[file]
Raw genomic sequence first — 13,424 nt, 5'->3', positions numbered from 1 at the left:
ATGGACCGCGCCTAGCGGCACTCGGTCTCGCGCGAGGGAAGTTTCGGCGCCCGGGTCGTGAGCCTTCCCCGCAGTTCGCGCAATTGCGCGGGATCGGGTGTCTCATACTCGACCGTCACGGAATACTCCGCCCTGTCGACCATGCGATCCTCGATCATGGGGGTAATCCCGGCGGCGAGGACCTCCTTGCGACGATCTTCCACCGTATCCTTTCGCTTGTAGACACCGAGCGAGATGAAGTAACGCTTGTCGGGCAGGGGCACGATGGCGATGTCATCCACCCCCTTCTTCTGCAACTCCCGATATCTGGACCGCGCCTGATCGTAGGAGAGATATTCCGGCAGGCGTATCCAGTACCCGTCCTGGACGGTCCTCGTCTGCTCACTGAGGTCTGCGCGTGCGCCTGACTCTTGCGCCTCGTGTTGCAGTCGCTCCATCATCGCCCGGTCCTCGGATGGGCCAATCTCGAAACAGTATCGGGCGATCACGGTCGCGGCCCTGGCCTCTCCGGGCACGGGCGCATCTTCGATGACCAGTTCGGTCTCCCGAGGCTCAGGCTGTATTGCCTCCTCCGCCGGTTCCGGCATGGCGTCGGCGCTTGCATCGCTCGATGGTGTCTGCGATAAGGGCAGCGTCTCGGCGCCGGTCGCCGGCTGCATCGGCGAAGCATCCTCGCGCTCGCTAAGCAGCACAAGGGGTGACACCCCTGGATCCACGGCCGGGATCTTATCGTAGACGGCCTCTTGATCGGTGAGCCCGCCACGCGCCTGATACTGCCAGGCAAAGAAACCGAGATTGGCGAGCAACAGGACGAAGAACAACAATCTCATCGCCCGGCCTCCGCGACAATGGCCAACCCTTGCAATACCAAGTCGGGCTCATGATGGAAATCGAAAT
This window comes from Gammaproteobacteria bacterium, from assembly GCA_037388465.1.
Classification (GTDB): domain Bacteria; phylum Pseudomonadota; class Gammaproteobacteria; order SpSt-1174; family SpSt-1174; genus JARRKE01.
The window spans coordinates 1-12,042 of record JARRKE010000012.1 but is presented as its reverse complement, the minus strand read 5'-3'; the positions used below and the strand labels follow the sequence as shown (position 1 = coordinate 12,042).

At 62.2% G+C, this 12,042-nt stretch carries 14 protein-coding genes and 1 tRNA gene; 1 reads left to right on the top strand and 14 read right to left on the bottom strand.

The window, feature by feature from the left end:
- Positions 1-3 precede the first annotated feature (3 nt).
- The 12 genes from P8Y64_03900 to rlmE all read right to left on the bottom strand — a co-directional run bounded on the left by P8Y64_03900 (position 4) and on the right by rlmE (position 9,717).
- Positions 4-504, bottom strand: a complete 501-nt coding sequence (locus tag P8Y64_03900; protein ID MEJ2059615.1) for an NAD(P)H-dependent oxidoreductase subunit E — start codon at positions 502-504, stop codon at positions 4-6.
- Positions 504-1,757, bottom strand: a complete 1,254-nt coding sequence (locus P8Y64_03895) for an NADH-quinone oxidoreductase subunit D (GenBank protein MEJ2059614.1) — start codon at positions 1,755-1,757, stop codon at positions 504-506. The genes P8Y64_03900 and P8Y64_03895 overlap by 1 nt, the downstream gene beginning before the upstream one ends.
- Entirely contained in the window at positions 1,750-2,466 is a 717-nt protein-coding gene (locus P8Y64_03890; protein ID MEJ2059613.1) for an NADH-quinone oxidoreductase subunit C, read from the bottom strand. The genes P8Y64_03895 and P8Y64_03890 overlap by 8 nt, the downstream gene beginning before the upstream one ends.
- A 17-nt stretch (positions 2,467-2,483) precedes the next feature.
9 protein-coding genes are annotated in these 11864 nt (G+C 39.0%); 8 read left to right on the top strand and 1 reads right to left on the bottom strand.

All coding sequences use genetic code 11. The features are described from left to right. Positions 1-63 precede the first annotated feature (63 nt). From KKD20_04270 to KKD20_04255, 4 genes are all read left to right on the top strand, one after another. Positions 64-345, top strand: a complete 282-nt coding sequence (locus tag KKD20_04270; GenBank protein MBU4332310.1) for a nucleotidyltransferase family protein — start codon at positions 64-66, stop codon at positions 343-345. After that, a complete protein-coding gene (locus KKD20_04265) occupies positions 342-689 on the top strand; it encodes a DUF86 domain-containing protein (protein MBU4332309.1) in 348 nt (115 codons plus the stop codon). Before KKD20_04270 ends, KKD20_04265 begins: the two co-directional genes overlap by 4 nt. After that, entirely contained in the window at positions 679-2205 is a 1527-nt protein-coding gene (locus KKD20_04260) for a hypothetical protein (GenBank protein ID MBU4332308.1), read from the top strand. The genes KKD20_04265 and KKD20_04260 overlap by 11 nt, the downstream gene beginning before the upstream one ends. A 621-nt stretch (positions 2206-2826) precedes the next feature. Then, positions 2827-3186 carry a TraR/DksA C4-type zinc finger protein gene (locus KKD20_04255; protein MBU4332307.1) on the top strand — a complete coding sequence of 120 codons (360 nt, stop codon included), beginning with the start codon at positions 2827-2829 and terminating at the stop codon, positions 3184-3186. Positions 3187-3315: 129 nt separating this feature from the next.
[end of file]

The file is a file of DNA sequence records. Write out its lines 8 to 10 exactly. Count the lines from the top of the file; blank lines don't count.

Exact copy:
- Positions 1-3 precede the first annotated feature (3 nt).
- The 12 genes from P8Y64_03900 to rlmE all read right to left on the bottom strand — a co-directional run bounded on the left by P8Y64_03900 (position 4) and on the right by rlmE (position 9,717).
- Positions 4-504, bottom strand: a complete 501-nt coding sequence (locus tag P8Y64_03900; protein ID MEJ2059615.1) for an NAD(P)H-dependent oxidoreductase subunit E — start codon at positions 502-504, stop codon at positions 4-6.